“Oh good grief.” was all that Sandra could mutter to that, and we beat a hasty retreat. It just goes to show that cross-Channel distrust is alive and well.
The Year 7s were doing well - they were more or less keeping up with the mini-tasks in the lesson, and it was heartening to see that quite a few of them were even getting to the point where they could start thinking about how their work was looking. It was usually at this stage of their work where I began to complain loudly and frequently that their work was looking hideous as they were apt to just more or less randomly click any button they could just to see what happened.
The results were usually multi-coloured messes that looked as if a rainbow had thrown up on their screens, and it took a fair amount of work for me to get them to understand the concept of ‘less is more’. Some of them took to it like ducks to water, but there was always a few who couldn't resist the rainbow gradient button, and who thought that because they had the option of using lots of fonts, they should use lots of fonts. It goes without saying that they were wrong of course, and I would point this out to them as often as I could.
Thankfully, this group was very manageable and was getting on with the work quite well, so I was only making token grumpy protests at the odd horrible font chosen for a title here and there. So far, as was often the case, Terrible Tuesday was turning out to be not so terrible after all, and was really quite doable. Not that it wasn’t any less exhausting, but it certainly wasn’t the nightmare that it was often built up to be. I was even prepared to admit that the year 7s weren’t as annoying as they could be either, so all in all I had very little to complain about.
As was usual, I was doing my best to conveniently forget to set them homework. I had an uneasy relationship with homework, setting it when it really needed to be be set and if the students needed more time on a piece of work or needed to complete something independently. I wasn't a fan of setting it for the sake of setting it though, and would ‘warn’ the students in Year 7 that I had a terrible memory and would sometimes ‘forget’ to set homework. By ‘sometimes’ I meant as often as I could get away with it.
However, once we had to start putting our homework on the school network so that it could be viewed by the parents (and the Head, who very closely monitored who was putting homework up and who wasn’t), I had very little choice in the matter. Not that I set any more homework for the students than I previously had, but it certainly looked as if I did. One of my Head of Departments had a similar view on homework as myself, and apparently set the same homework for all his classes for an entire term, just to see if anyone noticed - they didn't.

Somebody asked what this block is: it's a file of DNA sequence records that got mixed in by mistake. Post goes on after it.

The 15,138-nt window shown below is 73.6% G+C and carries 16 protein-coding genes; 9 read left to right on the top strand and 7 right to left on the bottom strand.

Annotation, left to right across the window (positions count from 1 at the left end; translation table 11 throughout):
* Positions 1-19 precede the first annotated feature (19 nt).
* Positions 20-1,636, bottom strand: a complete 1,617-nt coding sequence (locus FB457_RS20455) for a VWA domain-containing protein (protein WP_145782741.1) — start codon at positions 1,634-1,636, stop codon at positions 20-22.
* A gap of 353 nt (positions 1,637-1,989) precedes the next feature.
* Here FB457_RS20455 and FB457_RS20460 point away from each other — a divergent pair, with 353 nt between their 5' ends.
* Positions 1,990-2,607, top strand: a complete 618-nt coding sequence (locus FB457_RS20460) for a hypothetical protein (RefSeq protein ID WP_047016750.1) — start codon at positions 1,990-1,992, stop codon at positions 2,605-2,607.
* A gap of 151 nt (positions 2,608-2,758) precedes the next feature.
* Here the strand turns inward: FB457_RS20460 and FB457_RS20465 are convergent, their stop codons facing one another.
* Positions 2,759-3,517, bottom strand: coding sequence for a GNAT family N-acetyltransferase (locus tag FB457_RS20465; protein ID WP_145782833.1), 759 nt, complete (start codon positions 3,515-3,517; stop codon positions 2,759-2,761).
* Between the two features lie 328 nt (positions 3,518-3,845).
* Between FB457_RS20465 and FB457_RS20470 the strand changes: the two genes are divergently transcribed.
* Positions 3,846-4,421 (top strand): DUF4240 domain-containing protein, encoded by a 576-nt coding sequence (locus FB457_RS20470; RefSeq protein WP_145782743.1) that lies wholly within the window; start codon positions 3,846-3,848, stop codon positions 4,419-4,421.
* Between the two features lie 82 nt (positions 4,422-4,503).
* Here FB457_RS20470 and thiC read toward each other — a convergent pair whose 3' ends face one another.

Keeping an eye on the clock as the students worked on their last slide of the lesson, I started to gather up tools, materials and paper for my next class, the Year 10s. As ever, I was thankful that I had a large room that was also supplied with computers as it meant that I could get ready for a class and set everything out like this if the students were working on a digital project.
I’d learned very quickly that if something could be fiddled with my questing little fingers, it would be fiddled with. In very short order, everything was ready for the 10s - there's a distinct advantage to being organised to an almost OCD level when being a teacher. With the room set up, and the lesson almost over - you'd think that I planned these things - I let the students know that it was time to get ready to go, not without reminding them that we had done something dodgy in the course of the lesson.
“What haven't we done that's really bad?” I asked them.
“Saved our work!” quite a few of them chorused out, correctly, with a few smug ones pointing out that they had indeed saved their work as they went along.
“Make sure that you save your work and you know where you're saving it! Once you’ve done that you can get logged off and get ready to go.” I told them, giving them their cue to grab their coats and bags.
Apart from the inevitable one student who was painfully slow, everyone was ready to go in relatively short order, and being Year 7s, they were even quite quiet in doing it. There was even time to do a little review of the lesson and what we’d covered, and miracle of miracles, a lot of them seemed to have been paying attention! As the bell went, I dismissed the students, and prepared myself for the next onslaught.
Fatigue Lv: 4 - still quite fresh in the scheme of things
Preparation Lv: 7 - tools, materials and paper set out for the 10s
Fear & Dread Lv: 57 - the potential for disaster was quite high for the next lesson
Fake Anger Lv: 9 - the Year 7s hadn't annoyed me as much as they usually did
Real Anger Lv: 0.75 - almost half the day was done, and things seemed to be going well
People who have annoyed me: 11 - bad font and colour choice was unforgivable
Time remaining in the day: 4 hours, 50 minutes